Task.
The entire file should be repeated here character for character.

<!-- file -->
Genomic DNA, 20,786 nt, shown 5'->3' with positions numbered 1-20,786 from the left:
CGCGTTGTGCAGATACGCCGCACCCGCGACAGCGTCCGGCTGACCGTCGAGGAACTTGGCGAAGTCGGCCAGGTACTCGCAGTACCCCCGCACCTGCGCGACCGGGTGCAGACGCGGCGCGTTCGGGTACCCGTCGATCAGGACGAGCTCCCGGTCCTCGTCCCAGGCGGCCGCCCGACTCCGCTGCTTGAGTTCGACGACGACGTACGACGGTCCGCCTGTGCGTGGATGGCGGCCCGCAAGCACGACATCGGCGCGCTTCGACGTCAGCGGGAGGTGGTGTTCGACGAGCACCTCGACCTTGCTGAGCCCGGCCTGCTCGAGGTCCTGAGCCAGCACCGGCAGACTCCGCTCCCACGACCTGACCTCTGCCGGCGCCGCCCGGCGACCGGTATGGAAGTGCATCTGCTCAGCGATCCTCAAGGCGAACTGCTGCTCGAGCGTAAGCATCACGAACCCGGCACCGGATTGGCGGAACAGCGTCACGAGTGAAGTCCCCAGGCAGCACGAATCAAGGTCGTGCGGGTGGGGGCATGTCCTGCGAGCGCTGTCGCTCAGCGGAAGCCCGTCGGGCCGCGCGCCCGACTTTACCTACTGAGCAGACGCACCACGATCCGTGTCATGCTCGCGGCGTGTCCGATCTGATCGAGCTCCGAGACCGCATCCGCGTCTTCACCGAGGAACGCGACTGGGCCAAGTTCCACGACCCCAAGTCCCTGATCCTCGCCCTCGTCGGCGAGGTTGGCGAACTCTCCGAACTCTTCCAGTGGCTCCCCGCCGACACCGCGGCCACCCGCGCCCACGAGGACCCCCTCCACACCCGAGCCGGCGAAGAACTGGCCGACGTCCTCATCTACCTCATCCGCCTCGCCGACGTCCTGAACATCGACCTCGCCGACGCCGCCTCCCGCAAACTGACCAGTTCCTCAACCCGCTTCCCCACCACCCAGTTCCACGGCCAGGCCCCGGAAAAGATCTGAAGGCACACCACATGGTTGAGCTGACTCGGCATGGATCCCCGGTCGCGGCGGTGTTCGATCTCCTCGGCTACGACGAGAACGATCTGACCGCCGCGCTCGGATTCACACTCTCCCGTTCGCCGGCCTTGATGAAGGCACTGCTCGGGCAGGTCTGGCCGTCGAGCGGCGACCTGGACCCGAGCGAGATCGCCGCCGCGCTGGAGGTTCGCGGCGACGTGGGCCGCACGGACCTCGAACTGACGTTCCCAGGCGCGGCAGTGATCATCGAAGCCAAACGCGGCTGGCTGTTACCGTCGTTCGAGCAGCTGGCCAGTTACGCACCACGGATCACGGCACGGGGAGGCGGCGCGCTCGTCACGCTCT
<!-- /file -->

Genomic DNA, 20,786 nt, shown 5'->3' with positions numbered 1-20,786 from the left:
CGCGTTGTGCAGATACGCCGCACCCGCGACAGCGTCCGGCTGACCGTCGAGGAACTTGGCGAAGTCGGCCAGGTACTCGCAGTACCCCCGCACCTGCGCGACCGGGTGCAGACGCGGCGCGTTCGGGTACCCGTCGATCAGGACGAGCTCCCGGTCCTCGTCCCAGGCGGCCGCCCGACTCCGCTGCTTGAGTTCGACGACGACGTACGACGGTCCGCCTGTGCGTGGATGGCGGCCCGCAAGCACGACATCGGCGCGCTTCGACGTCAGCGGGAGGTGGTGTTCGACGAGCACCTCGACCTTGCTGAGCCCGGCCTGCTCGAGGTCCTGAGCCAGCACCGGCAGACTCCGCTCCCACGACCTGACCTCTGCCGGCGCCGCCCGGCGACCGGTATGGAAGTGCATCTGCTCAGCGATCCTCAAGGCGAACTGCTGCTCGAGCGTAAGCATCACGAACCCGGCACCGGATTGGCGGAACAGCGTCACGAGTGAAGTCCCCAGGCAGCACGAATCAAGGTCGTGCGGGTGGGGGCATGTCCTGCGAGCGCTGTCGCTCAGCGGAAGCCCGTCGGGCCGCGCGCCCGACTTTACCTACTGAGCAGACGCACCACGATCCGTGTCATGCTCGCGGCGTGTCCGATCTGATCGAGCTCCGAGACCGCATCCGCGTCTTCACCGAGGAACGCGACTGGGCCAAGTTCCACGACCCCAAGTCCCTGATCCTCGCCCTCGTCGGCGAGGTTGGCGAACTCTCCGAACTCTTCCAGTGGCTCCCCGCCGACACCGCGGCCACCCGCGCCCACGAGGACCCCCTCCACACCCGAGCCGGCGAAGAACTGGCCGACGTCCTCATCTACCTCATCCGCCTCGCCGACGTCCTGAACATCGACCTCGCCGACGCCGCCTCCCGCAAACTGACCAGTTCCTCAACCCGCTTCCCCACCACCCAGTTCCACGGCCAGGCCCCGGAAAAGATCTGAAGGCACACCACATGGTTGAGCTGACTCGGCATGGATCCCCGGTCGCGGCGGTGTTCGATCTCCTCGGCTACGACGAGAACGATCTGACCGCCGCGCTCGGATTCACACTCTCCCGTTCGCCGGCCTTGATGAAGGCACTGCTCGGGCAGGTCTGGCCGTCGAGCGGCGACCTGGACCCGAGCGAGATCGCCGCCGCGCTGGAGGTTCGCGGCGACGTGGGCCGCACGGACCTCGAACTGACGTTCCCAGGCGCGGCAGTGATCATCGAAGCCAAACGCGGCTGGCTGTTACCGTCGTTCGAGCAGCTGGCCAGTTACGCACCACGGATCACGGCACGGGGAGGCGGCGCGCTCGTCACGCTCT